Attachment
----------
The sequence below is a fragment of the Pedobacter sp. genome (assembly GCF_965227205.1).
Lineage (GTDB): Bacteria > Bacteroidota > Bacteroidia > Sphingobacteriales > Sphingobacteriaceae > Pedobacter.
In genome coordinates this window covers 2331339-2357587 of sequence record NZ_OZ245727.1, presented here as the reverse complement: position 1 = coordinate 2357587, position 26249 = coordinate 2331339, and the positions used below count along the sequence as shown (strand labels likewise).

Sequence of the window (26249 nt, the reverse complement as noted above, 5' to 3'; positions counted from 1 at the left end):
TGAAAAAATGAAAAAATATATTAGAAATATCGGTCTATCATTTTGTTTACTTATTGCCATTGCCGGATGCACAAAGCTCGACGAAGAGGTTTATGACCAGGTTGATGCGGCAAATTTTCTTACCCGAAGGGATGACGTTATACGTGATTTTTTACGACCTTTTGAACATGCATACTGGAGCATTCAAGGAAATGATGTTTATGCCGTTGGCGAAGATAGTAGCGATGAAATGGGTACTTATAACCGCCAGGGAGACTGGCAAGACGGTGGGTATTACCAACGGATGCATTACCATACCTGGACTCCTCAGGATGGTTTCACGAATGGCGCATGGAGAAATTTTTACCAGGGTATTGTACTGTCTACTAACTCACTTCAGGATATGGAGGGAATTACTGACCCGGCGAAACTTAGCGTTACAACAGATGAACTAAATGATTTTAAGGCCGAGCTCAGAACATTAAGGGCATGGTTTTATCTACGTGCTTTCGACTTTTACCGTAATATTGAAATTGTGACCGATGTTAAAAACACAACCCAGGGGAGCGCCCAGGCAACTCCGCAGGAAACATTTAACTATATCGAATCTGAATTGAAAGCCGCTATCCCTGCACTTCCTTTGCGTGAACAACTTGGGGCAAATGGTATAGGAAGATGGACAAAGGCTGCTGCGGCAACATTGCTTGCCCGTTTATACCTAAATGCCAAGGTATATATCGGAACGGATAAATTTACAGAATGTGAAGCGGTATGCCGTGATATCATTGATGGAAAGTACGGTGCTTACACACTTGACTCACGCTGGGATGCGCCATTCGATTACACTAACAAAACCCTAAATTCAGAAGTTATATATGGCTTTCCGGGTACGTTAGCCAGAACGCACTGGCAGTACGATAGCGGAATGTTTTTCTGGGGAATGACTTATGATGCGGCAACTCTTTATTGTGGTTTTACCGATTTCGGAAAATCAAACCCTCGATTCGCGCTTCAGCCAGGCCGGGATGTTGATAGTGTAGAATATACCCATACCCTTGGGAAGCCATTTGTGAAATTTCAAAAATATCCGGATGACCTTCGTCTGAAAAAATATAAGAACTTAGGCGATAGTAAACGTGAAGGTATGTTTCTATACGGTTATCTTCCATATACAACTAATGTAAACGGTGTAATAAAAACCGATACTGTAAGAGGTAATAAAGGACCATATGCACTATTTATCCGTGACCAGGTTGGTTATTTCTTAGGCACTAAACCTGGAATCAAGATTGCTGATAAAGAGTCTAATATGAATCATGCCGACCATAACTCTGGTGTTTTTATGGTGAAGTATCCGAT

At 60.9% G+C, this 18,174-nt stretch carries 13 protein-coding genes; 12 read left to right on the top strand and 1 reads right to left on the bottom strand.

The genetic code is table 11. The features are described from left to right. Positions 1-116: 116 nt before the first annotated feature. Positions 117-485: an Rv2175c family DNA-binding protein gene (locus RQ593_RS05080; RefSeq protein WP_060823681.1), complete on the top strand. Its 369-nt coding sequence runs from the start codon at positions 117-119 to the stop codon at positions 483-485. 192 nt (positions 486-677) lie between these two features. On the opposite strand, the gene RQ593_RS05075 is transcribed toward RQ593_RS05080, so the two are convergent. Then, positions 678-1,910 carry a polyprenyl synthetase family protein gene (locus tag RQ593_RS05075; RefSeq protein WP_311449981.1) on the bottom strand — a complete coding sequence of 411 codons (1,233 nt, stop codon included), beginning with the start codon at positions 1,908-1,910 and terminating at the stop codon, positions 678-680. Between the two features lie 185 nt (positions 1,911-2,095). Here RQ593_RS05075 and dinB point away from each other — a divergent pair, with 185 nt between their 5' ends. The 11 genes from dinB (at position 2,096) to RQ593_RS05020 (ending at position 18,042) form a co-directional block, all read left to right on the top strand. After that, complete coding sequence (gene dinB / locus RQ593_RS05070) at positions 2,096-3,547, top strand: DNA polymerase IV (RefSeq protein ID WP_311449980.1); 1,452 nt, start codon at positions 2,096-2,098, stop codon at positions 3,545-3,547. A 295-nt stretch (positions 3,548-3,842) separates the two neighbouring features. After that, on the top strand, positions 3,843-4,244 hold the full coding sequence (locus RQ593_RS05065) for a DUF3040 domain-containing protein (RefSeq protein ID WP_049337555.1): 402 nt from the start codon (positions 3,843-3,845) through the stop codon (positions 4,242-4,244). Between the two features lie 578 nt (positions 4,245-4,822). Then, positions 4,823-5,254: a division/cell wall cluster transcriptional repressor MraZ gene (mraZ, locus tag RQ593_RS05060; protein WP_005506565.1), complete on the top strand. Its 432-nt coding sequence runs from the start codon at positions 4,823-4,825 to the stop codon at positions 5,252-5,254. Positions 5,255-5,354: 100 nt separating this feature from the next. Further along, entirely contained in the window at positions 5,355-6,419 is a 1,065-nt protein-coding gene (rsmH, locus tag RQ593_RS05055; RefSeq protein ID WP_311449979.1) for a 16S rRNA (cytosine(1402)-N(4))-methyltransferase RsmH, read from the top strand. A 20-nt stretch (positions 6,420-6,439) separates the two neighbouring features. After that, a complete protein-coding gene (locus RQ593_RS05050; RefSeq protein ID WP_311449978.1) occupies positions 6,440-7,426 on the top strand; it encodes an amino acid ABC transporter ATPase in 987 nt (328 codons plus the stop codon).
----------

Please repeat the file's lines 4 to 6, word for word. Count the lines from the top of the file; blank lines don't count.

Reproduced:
Sequence of the window (26249 nt, the reverse complement as noted above, 5' to 3'; positions counted from 1 at the left end):
TGAAAAAATGAAAAAATATATTAGAAATATCGGTCTATCATTTTGTTTACTTATTGCCATTGCCGGATGCACAAAGCTCGACGAAGAGGTTTATGACCAGGTTGATGCGGCAAATTTTCTTACCCGAAGGGATGACGTTATACGTGATTTTTTACGACCTTTTGAACATGCATACTGGAGCATTCAAGGAAATGATGTTTATGCCGTTGGCGAAGATAGTAGCGATGAAATGGGTACTTATAACCGCCAGGGAGACTGGCAAGACGGTGGGTATTACCAACGGATGCATTACCATACCTGGACTCCTCAGGATGGTTTCACGAATGGCGCATGGAGAAATTTTTACCAGGGTATTGTACTGTCTACTAACTCACTTCAGGATATGGAGGGAATTACTGACCCGGCGAAACTTAGCGTTACAACAGATGAACTAAATGATTTTAAGGCCGAGCTCAGAACATTAAGGGCATGGTTTTATCTACGTGCTTTCGACTTTTACCGTAATATTGAAATTGTGACCGATGTTAAAAACACAACCCAGGGGAGCGCCCAGGCAACTCCGCAGGAAACATTTAACTATATCGAATCTGAATTGAAAGCCGCTATCCCTGCACTTCCTTTGCGTGAACAACTTGGGGCAAATGGTATAGGAAGATGGACAAAGGCTGCTGCGGCAACATTGCTTGCCCGTTTATACCTAAATGCCAAGGTATATATCGGAACGGATAAATTTACAGAATGTGAAGCGGTATGCCGTGATATCATTGATGGAAAGTACGGTGCTTACACACTTGACTCACGCTGGGATGCGCCATTCGATTACACTAACAAAACCCTAAATTCAGAAGTTATATATGGCTTTCCGGGTACGTTAGCCAGAACGCACTGGCAGTACGATAGCGGAATGTTTTTCTGGGGAATGACTTATGATGCGGCAACTCTTTATTGTGGTTTTACCGATTTCGGAAAATCAAACCCTCGATTCGCGCTTCAGCCAGGCCGGGATGTTGATAGTGTAGAATATACCCATACCCTTGGGAAGCCATTTGTGAAATTTCAAAAATATCCGGATGACCTTCGTCTGAAAAAATATAAGAACTTAGGCGATAGTAAACGTGAAGGTATGTTTCTATACGGTTATCTTCCATATACAACTAATGTAAACGGTGTAATAAAAACCGATACTGTAAGAGGTAATAAAGGACCATATGCACTATTTATCCGTGACCAGGTTGGTTATTTCTTAGGCACTAAACCTGGAATCAAGATTGCTGATAAAGAGTCTAATATGAATCATGCCGACCATAACTCTGGTGTTTTTATGGTGAAGTATCCGAT

At 60.9% G+C, this 18,174-nt stretch carries 13 protein-coding genes; 12 read left to right on the top strand and 1 reads right to left on the bottom strand.